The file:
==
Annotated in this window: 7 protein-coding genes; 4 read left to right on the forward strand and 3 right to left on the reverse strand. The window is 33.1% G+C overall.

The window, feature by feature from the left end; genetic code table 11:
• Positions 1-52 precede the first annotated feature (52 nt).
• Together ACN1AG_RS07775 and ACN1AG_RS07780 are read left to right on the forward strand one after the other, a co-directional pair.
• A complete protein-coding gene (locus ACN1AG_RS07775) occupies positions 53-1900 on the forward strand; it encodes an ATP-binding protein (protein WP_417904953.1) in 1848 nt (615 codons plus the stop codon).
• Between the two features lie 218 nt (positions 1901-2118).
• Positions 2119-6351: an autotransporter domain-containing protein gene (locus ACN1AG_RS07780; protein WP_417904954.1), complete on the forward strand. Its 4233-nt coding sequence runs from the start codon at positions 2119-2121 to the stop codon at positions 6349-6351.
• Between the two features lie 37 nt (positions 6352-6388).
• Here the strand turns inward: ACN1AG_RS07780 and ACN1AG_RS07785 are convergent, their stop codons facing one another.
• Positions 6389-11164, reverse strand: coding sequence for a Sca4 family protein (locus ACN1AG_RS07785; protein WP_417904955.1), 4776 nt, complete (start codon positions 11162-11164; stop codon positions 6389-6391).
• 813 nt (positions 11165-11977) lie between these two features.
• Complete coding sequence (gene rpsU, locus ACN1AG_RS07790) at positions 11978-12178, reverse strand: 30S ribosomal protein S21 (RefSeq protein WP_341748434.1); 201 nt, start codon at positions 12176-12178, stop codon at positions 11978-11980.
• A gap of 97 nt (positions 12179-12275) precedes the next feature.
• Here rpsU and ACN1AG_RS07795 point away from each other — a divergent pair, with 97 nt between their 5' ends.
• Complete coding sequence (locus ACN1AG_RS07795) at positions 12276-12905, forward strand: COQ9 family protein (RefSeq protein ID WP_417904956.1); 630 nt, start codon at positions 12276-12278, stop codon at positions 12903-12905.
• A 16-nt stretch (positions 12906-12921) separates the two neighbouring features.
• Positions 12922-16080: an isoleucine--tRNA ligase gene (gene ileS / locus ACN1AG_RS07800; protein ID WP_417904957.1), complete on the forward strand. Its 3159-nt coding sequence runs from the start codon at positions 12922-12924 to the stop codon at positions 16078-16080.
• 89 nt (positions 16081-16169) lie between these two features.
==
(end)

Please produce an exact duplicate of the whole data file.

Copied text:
Annotated in this window: 7 protein-coding genes; 4 read left to right on the forward strand and 3 right to left on the reverse strand. The window is 33.1% G+C overall.

The window, feature by feature from the left end; genetic code table 11:
• Positions 1-52 precede the first annotated feature (52 nt).
• Together ACN1AG_RS07775 and ACN1AG_RS07780 are read left to right on the forward strand one after the other, a co-directional pair.
• A complete protein-coding gene (locus ACN1AG_RS07775) occupies positions 53-1900 on the forward strand; it encodes an ATP-binding protein (protein WP_417904953.1) in 1848 nt (615 codons plus the stop codon).
• Between the two features lie 218 nt (positions 1901-2118).
• Positions 2119-6351: an autotransporter domain-containing protein gene (locus ACN1AG_RS07780; protein WP_417904954.1), complete on the forward strand. Its 4233-nt coding sequence runs from the start codon at positions 2119-2121 to the stop codon at positions 6349-6351.
• Between the two features lie 37 nt (positions 6352-6388).
• Here the strand turns inward: ACN1AG_RS07780 and ACN1AG_RS07785 are convergent, their stop codons facing one another.
• Positions 6389-11164, reverse strand: coding sequence for a Sca4 family protein (locus ACN1AG_RS07785; protein WP_417904955.1), 4776 nt, complete (start codon positions 11162-11164; stop codon positions 6389-6391).
• 813 nt (positions 11165-11977) lie between these two features.
• Complete coding sequence (gene rpsU, locus ACN1AG_RS07790) at positions 11978-12178, reverse strand: 30S ribosomal protein S21 (RefSeq protein WP_341748434.1); 201 nt, start codon at positions 12176-12178, stop codon at positions 11978-11980.
• A gap of 97 nt (positions 12179-12275) precedes the next feature.
• Here rpsU and ACN1AG_RS07795 point away from each other — a divergent pair, with 97 nt between their 5' ends.
• Complete coding sequence (locus ACN1AG_RS07795) at positions 12276-12905, forward strand: COQ9 family protein (RefSeq protein ID WP_417904956.1); 630 nt, start codon at positions 12276-12278, stop codon at positions 12903-12905.
• A 16-nt stretch (positions 12906-12921) separates the two neighbouring features.
• Positions 12922-16080: an isoleucine--tRNA ligase gene (gene ileS / locus ACN1AG_RS07800; protein ID WP_417904957.1), complete on the forward strand. Its 3159-nt coding sequence runs from the start codon at positions 12922-12924 to the stop codon at positions 16078-16080.
• 89 nt (positions 16081-16169) lie between these two features.